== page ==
The large differences in lung function could not be accounted for by variations across regions in height, weight, age, gender, education levels and rural or urban location.
Dr. MyLinh Duong, lead author of the paper and an assistant professor of medicine of the Michael G. DeGroote School of Medicine at McMaster University, said that the findings have important public health implications, as there is a well known link between low lung function and increased mortality.
Researchers at McMaster University said that these differences may be genetically determined, but more likely most relate to the socio-economic, nutritional and environmental exposures of people in the different regions. These are all conditions that could be modified or improved.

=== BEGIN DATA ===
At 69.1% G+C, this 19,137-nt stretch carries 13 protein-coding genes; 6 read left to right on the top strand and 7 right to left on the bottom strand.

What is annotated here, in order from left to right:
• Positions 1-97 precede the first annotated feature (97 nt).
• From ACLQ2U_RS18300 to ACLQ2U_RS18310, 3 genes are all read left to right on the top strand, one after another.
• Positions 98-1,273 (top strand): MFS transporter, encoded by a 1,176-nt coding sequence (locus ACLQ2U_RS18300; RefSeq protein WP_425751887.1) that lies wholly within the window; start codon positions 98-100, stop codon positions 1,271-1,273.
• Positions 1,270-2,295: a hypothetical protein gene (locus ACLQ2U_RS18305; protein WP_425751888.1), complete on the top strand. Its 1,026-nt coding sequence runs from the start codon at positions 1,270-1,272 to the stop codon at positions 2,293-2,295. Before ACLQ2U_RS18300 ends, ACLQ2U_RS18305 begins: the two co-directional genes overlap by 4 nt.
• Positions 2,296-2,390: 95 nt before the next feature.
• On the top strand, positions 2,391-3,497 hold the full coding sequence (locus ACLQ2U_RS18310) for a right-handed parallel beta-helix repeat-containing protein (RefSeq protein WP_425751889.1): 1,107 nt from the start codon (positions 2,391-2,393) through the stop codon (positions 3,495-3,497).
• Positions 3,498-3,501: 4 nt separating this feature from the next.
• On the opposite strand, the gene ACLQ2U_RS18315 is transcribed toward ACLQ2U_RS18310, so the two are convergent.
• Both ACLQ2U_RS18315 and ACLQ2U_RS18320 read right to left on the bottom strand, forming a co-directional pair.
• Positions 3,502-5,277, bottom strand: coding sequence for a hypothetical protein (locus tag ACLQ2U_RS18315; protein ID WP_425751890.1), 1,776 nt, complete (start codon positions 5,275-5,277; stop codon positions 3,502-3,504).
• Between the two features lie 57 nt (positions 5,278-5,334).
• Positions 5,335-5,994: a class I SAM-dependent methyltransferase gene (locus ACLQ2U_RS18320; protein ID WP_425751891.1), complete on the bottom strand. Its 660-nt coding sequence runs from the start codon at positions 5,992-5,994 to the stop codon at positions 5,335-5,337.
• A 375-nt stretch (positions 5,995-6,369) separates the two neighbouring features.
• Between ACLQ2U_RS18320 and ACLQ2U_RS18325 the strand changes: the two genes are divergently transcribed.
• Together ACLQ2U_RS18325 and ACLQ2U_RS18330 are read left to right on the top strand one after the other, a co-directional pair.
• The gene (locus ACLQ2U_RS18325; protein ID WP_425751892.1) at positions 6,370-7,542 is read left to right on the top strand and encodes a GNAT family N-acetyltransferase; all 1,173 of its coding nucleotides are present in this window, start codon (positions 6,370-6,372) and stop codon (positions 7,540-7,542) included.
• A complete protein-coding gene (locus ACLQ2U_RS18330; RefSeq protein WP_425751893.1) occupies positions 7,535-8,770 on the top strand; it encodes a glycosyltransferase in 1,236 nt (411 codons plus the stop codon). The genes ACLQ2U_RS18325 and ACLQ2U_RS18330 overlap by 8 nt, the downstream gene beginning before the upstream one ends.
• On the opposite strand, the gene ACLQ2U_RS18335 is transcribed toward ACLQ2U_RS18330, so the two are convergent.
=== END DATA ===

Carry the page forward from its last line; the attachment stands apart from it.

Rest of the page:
Respirologist Dr. Paul O'Byrne, who is the co-author of the paper, said that these findings are of great importance, as we need separate standards for what is considered normal in different parts of the world and may lead us to rethink how to define those with abnormal lung function.
The study included 154,000 adult non-smokers between 35 and 70 years old from 17 countries from four continents.
Some of the factors such as nutrition and pollution levels will be explored in future analysis of the study.
The study is published in the journal, The Lancet Respiratory Medicine.
--ANI (Posted on 10-09-2013)